In 83 games for the Knicks he averaged 8.2 points, 3.5 rebounds, and 1.9 assists.
Hardaway was traded back to Orlando, along with Trevor Ariza, for Steve Francis on February 22, 2006. In an ironic twist of fate, the Orlando Magic (who had then re-hired Brian Hill as their head coach) waived Hardaway's $15.8 million contract on February 27 to save money when his contract expired the following summer.
Miami Heat (2007) On August 9, 2007, Hardaway was signed by the Miami Heat for the veteran's minimum, reuniting him with former teammate Shaquille O'Neal. He wore jersey number 7, marking the first time in his pro career that he didn't wear number 1. On December 12, 2007, he was waived by the Miami Heat in order to free up a team spot for free agent Luke Jackson. In 16 regular season games, he averaged 3.8 points, 2.2 rebounds, 2.2 assists & 1.19 steals. His best game of the season was on November 17, with 6–6 shooting for 16 points in a win over the New Jersey Nets 91–87 on the road.
Personal life Hardaway made more than $120 million in his 16 season career and was the focus of the Nike ad campaign "Lil Penny", featuring a puppet version of himself voiced by comedian Chris Rock. He owns a barbershop and beauty salon in downtown Memphis and a turf business based in Miami. He has one son, Ashton Hardaway and one daughter Latanfernee Hardaway.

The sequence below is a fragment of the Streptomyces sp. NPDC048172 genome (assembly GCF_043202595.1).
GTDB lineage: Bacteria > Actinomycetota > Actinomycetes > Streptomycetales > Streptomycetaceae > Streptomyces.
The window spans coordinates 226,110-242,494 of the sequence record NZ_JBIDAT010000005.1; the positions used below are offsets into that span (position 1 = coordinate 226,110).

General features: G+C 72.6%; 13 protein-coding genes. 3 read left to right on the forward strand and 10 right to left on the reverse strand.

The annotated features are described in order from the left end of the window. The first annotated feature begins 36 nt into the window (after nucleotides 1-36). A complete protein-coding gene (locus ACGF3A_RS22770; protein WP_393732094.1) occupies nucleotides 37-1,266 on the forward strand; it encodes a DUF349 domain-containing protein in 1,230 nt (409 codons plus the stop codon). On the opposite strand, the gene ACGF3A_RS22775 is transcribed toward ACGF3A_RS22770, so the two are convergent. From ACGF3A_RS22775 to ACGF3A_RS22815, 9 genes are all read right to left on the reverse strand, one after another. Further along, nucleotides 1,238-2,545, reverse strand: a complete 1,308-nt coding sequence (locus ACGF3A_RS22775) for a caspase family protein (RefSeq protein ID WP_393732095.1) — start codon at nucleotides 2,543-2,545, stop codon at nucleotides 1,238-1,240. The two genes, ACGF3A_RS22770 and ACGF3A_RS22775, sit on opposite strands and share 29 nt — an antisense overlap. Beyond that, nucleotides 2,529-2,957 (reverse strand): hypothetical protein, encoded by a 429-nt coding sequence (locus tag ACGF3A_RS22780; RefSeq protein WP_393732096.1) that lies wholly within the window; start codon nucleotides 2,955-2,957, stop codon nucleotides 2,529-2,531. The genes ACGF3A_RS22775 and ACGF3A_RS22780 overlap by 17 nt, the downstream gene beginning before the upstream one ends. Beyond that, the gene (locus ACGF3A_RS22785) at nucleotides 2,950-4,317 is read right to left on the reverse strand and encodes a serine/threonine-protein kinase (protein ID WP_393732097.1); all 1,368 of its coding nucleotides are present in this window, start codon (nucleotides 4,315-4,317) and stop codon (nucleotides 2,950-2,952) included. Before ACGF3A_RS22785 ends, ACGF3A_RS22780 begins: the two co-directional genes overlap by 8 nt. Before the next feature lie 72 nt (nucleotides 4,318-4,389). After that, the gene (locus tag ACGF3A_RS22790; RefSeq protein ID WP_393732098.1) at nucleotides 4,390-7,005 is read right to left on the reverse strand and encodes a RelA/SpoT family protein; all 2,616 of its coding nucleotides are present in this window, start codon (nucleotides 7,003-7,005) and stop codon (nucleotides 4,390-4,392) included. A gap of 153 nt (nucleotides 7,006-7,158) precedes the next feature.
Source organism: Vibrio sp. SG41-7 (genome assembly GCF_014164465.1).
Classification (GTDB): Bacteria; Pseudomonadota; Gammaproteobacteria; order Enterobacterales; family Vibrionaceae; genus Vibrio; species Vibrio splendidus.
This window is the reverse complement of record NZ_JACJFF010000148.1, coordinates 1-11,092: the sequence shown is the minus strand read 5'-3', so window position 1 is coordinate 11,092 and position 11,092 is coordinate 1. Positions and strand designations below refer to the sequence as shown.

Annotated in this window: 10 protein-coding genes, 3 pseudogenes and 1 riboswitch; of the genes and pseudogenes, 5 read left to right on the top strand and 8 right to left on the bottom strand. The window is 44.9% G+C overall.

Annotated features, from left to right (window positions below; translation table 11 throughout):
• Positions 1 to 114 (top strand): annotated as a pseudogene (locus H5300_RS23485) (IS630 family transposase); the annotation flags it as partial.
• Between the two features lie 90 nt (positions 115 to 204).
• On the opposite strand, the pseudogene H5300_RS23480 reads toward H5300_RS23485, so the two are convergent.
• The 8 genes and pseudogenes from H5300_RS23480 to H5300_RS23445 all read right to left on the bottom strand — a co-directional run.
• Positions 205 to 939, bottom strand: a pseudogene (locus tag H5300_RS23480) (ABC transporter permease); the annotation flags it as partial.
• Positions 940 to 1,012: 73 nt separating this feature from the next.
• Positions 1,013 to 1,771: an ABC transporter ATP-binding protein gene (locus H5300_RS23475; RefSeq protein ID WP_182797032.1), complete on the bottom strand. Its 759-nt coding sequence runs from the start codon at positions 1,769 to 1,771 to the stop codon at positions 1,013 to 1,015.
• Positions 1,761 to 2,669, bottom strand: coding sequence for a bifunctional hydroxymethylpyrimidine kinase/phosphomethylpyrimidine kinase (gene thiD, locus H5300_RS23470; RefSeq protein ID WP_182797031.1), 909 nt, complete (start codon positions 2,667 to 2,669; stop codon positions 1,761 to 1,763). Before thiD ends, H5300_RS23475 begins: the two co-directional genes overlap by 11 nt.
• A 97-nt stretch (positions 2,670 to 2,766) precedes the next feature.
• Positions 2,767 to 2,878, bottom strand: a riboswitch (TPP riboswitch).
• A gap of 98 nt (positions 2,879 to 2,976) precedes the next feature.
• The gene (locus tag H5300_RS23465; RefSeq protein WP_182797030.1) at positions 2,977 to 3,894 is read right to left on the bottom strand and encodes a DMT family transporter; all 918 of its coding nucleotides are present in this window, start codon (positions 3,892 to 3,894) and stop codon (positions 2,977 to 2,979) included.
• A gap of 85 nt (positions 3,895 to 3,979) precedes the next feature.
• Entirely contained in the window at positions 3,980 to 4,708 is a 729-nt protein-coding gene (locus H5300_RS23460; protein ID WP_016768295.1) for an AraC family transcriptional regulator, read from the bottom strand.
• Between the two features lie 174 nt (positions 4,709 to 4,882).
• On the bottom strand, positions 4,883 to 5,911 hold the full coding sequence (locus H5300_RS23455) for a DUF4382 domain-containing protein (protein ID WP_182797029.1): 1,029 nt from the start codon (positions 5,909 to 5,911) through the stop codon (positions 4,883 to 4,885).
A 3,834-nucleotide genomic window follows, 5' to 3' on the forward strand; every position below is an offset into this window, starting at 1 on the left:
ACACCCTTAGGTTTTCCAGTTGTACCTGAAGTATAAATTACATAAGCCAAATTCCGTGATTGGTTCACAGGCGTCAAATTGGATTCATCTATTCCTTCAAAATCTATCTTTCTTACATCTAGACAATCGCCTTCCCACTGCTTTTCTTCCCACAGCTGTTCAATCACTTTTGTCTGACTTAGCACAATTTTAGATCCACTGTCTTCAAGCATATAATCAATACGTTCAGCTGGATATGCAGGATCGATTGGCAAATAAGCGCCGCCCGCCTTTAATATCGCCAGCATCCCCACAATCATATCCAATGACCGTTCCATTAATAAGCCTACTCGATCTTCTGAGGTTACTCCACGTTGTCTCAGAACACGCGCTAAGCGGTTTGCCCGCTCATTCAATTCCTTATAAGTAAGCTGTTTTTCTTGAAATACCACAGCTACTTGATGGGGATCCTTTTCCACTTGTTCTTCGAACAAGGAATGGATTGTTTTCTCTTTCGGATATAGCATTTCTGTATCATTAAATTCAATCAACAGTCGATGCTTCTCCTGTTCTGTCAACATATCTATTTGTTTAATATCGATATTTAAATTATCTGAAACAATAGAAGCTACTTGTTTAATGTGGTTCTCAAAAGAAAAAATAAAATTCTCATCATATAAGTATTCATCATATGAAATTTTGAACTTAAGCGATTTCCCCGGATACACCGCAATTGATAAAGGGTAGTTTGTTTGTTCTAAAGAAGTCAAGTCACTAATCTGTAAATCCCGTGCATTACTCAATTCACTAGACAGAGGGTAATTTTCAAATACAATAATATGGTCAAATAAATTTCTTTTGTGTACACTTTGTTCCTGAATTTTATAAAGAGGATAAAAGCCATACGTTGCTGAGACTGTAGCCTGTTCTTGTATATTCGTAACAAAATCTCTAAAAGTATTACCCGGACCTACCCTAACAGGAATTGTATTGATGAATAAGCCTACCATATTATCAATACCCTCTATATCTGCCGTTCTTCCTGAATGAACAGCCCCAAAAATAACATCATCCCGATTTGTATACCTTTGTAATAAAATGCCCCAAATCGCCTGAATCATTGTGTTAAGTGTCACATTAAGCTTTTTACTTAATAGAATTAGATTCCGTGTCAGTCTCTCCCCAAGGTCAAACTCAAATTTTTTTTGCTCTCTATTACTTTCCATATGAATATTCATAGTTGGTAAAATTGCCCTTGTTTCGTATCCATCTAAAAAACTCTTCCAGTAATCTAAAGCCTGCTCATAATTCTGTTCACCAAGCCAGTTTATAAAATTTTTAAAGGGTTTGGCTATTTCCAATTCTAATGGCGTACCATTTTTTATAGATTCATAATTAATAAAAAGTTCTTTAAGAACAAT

Hardaway is also known for his efforts to promote sports in Memphis. In 2010, he helped revitalize the Bluff City Classic, a summer basketball league that provides a high level of competition for men and women players from the college, professional, and elite high school ranks. Hardaway also provided funding to build the University of Memphis Sports Hall of Fame.
In 2011, Hardaway took over for his friend Desmond Merriweather as a coach for his alma mater, Lester Middle School, while Merriweather was undergoing treatment for colon cancer. With a goal to have each of his players graduate from college, Hardaway instituted a mandatory tutorial program. He coached the Lester Lions to the West Tennessee State title 58–57, finishing 28–3 for the season.
The same year saw him announce plans for a permanent $20 million multi-sports facility named FastBreak Courts Sportsplex in Cordova. The sporting complex would support volleyball, cheerleading and wrestling, house seven basketball courts, a 2,000-seat arena, rehabilitation clinic and classrooms, and is expected boost the Memphis-area economy by generating over $14.5 million in annual visitor spending and directly support 236 local jobs.
In 2012, Hardaway was announced to be part of an ownership group, which includes Peyton Manning and Justin Timberlake, that was to purchase a minority stake in the Memphis Grizzlies.
In 2015, Hardaway was featured in the ESPN 30 for 30 documentary series titled "This Magic Moment" which focused on the Orlando Magic in the 1990s. via Wiki